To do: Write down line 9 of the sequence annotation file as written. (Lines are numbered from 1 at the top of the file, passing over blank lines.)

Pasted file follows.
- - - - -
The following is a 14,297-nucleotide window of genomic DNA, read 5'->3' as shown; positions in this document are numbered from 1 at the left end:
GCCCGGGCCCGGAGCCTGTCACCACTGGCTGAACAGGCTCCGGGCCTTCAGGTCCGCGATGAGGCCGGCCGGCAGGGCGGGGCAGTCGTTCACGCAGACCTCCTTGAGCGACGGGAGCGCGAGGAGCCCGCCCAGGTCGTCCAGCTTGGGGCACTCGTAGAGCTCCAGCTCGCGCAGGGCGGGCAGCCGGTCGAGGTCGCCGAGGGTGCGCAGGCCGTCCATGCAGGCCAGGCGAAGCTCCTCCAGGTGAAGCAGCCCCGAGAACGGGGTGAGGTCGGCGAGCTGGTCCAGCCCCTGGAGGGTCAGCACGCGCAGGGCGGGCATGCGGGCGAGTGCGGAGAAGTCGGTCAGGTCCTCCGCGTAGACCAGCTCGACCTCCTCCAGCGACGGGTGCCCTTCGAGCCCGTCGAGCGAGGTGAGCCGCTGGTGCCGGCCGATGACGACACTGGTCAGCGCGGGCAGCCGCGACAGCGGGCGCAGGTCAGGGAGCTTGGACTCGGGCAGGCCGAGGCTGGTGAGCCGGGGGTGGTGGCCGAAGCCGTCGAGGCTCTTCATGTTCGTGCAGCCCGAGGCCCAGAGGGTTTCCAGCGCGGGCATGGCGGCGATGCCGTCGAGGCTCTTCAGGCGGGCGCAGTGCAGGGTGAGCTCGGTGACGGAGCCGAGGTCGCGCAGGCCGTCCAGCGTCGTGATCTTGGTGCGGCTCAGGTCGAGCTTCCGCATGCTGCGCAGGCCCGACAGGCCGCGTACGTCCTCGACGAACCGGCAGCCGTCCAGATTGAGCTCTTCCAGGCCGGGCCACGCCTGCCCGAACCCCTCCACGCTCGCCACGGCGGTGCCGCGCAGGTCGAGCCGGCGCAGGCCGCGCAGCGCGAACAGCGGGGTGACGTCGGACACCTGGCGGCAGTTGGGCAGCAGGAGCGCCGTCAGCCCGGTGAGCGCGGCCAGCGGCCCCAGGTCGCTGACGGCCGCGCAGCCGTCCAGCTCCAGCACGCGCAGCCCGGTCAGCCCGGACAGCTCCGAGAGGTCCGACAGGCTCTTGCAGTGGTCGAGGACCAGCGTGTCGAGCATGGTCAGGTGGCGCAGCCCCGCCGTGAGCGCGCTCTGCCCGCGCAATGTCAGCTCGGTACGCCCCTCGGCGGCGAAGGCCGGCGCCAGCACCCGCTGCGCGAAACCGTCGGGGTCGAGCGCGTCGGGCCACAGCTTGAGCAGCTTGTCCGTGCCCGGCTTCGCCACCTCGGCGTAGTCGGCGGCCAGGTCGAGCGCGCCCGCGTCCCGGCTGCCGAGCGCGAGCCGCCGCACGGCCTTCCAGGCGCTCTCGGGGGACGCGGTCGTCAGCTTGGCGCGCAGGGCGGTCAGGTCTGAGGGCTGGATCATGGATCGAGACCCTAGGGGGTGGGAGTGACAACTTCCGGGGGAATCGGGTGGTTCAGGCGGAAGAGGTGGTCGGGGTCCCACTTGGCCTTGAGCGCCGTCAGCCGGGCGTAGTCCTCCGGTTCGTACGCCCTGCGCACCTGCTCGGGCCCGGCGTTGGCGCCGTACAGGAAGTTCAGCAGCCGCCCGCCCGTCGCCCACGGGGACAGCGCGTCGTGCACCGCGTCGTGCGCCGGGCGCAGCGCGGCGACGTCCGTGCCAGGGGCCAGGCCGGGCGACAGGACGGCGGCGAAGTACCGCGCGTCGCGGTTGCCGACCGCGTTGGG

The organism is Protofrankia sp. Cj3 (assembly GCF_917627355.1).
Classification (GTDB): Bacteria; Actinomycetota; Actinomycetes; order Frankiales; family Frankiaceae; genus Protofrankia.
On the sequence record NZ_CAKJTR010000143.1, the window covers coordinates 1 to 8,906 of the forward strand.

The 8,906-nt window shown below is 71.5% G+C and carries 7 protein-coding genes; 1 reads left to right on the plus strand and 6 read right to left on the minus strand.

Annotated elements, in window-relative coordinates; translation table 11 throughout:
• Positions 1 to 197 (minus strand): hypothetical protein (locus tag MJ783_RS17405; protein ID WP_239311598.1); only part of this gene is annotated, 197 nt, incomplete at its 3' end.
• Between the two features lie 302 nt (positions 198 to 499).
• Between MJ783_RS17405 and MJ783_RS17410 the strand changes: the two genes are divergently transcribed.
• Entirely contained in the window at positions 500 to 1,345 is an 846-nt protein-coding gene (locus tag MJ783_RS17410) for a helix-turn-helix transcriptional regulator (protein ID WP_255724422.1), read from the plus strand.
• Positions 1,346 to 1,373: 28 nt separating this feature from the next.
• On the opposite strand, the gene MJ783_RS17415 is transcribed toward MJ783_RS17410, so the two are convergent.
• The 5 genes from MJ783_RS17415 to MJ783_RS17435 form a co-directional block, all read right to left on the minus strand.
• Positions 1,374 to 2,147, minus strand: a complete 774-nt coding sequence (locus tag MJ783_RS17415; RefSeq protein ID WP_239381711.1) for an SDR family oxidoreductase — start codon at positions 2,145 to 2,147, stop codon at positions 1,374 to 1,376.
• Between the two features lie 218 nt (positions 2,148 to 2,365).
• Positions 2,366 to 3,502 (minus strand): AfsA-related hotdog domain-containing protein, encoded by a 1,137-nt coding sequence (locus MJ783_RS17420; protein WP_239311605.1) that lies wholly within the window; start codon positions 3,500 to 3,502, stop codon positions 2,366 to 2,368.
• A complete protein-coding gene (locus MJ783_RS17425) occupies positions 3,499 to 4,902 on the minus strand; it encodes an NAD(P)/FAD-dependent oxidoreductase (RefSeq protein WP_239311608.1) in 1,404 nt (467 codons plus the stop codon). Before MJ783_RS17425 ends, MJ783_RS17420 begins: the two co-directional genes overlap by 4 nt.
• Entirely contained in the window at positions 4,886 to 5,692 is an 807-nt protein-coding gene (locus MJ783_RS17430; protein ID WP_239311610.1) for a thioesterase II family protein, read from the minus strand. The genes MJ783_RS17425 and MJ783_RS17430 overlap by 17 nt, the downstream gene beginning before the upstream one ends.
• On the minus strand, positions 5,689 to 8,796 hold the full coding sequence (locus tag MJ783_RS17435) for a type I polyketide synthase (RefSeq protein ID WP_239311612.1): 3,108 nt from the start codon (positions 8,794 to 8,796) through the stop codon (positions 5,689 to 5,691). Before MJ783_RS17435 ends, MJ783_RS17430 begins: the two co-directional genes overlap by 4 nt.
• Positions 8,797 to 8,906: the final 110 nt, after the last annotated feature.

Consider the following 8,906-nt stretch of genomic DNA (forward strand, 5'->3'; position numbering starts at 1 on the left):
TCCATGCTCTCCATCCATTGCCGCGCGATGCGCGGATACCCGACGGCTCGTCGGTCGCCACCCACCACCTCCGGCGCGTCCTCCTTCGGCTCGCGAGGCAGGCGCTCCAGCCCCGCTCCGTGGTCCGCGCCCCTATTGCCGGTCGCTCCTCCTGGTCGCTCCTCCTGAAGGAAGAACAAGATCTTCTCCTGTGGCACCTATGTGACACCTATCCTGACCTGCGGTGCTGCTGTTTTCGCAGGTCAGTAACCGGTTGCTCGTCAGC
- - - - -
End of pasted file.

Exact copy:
• Between the two features lie 302 nt (positions 198 to 499).